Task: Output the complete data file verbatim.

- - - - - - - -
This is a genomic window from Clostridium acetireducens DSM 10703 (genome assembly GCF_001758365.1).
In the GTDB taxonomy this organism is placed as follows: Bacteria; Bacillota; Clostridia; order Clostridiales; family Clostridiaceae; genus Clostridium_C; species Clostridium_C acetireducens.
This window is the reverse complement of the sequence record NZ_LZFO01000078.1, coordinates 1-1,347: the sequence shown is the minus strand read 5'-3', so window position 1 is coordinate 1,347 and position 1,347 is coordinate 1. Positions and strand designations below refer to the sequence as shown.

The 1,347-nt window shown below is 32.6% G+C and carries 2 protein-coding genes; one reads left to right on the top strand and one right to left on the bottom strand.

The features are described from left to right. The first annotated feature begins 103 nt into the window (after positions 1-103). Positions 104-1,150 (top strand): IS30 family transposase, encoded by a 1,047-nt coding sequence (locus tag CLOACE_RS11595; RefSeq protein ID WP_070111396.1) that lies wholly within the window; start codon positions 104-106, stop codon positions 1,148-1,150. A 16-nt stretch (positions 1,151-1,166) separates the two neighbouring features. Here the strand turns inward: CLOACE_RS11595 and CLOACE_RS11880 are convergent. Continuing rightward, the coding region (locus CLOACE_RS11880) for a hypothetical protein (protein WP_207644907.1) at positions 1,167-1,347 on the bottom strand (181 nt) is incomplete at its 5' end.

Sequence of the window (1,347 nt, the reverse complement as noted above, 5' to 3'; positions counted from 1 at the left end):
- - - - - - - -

This is a genomic window from Clostridium acetireducens DSM 10703 (genome assembly GCF_001758365.1).
In the GTDB taxonomy this organism is placed as follows: Bacteria; Bacillota; Clostridia; order Clostridiales; family Clostridiaceae; genus Clostridium_C; species Clostridium_C acetireducens.
This window is the reverse complement of the sequence record NZ_LZFO01000078.1, coordinates 1-1,347: the sequence shown is the minus strand read 5'-3', so window position 1 is coordinate 1,347 and position 1,347 is coordinate 1. Positions and strand designations below refer to the sequence as shown.

The 1,347-nt window shown below is 32.6% G+C and carries 2 protein-coding genes; one reads left to right on the top strand and one right to left on the bottom strand.

The features are described from left to right. The first annotated feature begins 103 nt into the window (after positions 1-103). Positions 104-1,150 (top strand): IS30 family transposase, encoded by a 1,047-nt coding sequence (locus tag CLOACE_RS11595; RefSeq protein ID WP_070111396.1) that lies wholly within the window; start codon positions 104-106, stop codon positions 1,148-1,150. A 16-nt stretch (positions 1,151-1,166) separates the two neighbouring features. Here the strand turns inward: CLOACE_RS11595 and CLOACE_RS11880 are convergent. Continuing rightward, the coding region (locus CLOACE_RS11880) for a hypothetical protein (protein WP_207644907.1) at positions 1,167-1,347 on the bottom strand (181 nt) is incomplete at its 5' end.

Sequence of the window (1,347 nt, the reverse complement as noted above, 5' to 3'; positions counted from 1 at the left end):